General Question

camertron's avatar

What can I do with my extra plastic grocery bags?

Asked by camertron (2109points) January 21st, 2011

My roommate and I have accumulated quite a collection of plastic bags from grocery shopping and they’re starting to get to be a nuisance. My roommate wants to throw them away, but I really don’t want to! They’ll just end up in a landfill doing no good and not decomposing. Are there any organizations in need of plastic bags that I could give them to? Can I recycle them somehow? Are you, an honest jelly, in need of lots of plastic bags?

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22 Answers

Seelix's avatar

Lots of people use them for kitchen trash bags or when scooping the kitty litter. Here in Toronto there’s a bylaw that all stores must charge 5 cents per plastic bag, so we don’t get them anymore. I actually had to ask my mom for some for the kitty litter :)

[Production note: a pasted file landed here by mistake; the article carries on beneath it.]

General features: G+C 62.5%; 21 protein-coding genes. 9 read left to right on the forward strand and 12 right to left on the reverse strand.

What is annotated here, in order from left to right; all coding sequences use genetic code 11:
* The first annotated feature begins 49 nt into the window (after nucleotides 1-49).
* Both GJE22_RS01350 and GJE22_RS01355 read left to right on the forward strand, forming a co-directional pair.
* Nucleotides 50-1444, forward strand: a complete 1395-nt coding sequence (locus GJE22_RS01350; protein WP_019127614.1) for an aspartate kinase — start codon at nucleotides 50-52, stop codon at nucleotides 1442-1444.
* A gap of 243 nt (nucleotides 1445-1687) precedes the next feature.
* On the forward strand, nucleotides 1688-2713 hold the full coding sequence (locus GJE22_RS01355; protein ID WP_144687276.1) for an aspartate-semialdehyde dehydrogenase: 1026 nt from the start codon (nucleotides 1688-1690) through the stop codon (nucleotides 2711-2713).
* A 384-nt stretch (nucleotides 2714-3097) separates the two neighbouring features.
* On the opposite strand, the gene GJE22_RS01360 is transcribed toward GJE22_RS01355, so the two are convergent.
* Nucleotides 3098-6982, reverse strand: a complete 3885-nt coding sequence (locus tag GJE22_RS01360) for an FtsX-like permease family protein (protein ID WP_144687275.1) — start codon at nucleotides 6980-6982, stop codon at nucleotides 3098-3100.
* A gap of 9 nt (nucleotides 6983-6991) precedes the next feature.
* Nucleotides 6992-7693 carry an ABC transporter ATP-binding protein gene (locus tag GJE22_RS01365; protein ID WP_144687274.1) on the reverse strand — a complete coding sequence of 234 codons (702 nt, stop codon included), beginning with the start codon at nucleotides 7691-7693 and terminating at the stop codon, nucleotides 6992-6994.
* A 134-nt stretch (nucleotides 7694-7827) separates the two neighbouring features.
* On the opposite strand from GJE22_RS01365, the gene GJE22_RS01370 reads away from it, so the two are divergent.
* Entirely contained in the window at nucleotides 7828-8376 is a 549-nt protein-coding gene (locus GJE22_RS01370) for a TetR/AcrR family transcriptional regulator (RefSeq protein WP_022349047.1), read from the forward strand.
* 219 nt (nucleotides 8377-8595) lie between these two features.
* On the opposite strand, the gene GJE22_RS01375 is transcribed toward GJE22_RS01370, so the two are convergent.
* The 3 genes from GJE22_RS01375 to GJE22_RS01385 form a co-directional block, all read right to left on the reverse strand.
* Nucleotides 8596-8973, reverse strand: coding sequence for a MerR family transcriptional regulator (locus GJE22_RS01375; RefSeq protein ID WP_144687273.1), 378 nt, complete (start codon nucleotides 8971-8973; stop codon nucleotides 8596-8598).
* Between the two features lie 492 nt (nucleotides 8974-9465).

If you know anyone with a cat, they might appreciate them.

Or just take them with you when you shop – that way you can reuse them and won’t accumulate any more.

gailcalled's avatar

If you can crochet or are willing to learn, you can make new bags, clothing (including a wedding dress), chairs, wee willie warmer, etc.

For example

And if you want to buy ready-made clothing, here

answerjill's avatar

Some supermarkets have a recycling bin where you can toss old plastic bags. Maybe there can be recycled in other places, too? Or, maybe you can try to give them away on Freecycle or Craigslist.

WasCy's avatar

Trash can liners
Lunch bags
Stuff with newspaper for easier recycling of the papers

I also use them to wrap some of my leftovers in the fridge, or as covers for bowls instead of stretch wrap. I never buy plastic trash bags or cellophane wrap.

tinyfaery's avatar

Recycle them and get some reusable grocery bags.

Adirondackwannabe's avatar

One of our local liquor stores takes them and reuses them instead of paper bags.

WasCy's avatar

Actually, I’ve seen a website somewhere… it escapes me right now… where the bags can be crafted by banding and weaving into a super-plastic mesh bag. Sort of on the concept of a ragg rug. I’ll see if I can find that again and post it.